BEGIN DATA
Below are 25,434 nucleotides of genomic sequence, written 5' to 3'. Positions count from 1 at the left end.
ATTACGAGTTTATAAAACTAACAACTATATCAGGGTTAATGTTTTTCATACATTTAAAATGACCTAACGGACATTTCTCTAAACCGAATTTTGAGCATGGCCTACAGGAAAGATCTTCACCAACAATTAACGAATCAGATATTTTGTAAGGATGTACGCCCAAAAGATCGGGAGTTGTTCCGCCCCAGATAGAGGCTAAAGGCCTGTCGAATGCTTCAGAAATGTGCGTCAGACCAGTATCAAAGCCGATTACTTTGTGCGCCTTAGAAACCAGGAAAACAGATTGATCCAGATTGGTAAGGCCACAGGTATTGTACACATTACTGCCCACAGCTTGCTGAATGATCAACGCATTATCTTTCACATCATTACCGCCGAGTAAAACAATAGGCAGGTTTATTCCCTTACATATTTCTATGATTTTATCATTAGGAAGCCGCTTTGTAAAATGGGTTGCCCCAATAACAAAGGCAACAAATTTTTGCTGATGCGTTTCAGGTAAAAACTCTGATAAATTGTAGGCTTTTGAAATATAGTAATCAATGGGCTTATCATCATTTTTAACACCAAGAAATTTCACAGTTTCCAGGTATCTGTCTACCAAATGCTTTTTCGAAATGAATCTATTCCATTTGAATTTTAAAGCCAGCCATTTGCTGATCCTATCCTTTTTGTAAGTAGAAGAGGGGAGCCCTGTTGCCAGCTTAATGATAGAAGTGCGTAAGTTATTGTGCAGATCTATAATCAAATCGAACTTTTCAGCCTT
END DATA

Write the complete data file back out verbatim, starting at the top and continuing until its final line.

Below are 25,434 nucleotides of genomic sequence, written 5' to 3'. Positions count from 1 at the left end.
ATTACGAGTTTATAAAACTAACAACTATATCAGGGTTAATGTTTTTCATACATTTAAAATGACCTAACGGACATTTCTCTAAACCGAATTTTGAGCATGGCCTACAGGAAAGATCTTCACCAACAATTAACGAATCAGATATTTTGTAAGGATGTACGCCCAAAAGATCGGGAGTTGTTCCGCCCCAGATAGAGGCTAAAGGCCTGTCGAATGCTTCAGAAATGTGCGTCAGACCAGTATCAAAGCCGATTACTTTGTGCGCCTTAGAAACCAGGAAAACAGATTGATCCAGATTGGTAAGGCCACAGGTATTGTACACATTACTGCCCACAGCTTGCTGAATGATCAACGCATTATCTTTCACATCATTACCGCCGAGTAAAACAATAGGCAGGTTTATTCCCTTACATATTTCTATGATTTTATCATTAGGAAGCCGCTTTGTAAAATGGGTTGCCCCAATAACAAAGGCAACAAATTTTTGCTGATGCGTTTCAGGTAAAAACTCTGATAAATTGTAGGCTTTTGAAATATAGTAATCAATGGGCTTATCATCATTTTTAACACCAAGAAATTTCACAGTTTCCAGGTATCTGTCTACCAAATGCTTTTTCGAAATGAATCTATTCCATTTGAATTTTAAAGCCAGCCATTTGCTGATCCTATCCTTTTTGTAAGTAGAAGAGGGGAGCCCTGTTGCCAGCTTAATGATAGAAGTGCGTAAGTTATTGTGCAGATCTATAATCAAATCGAACTTTTCAGCCTT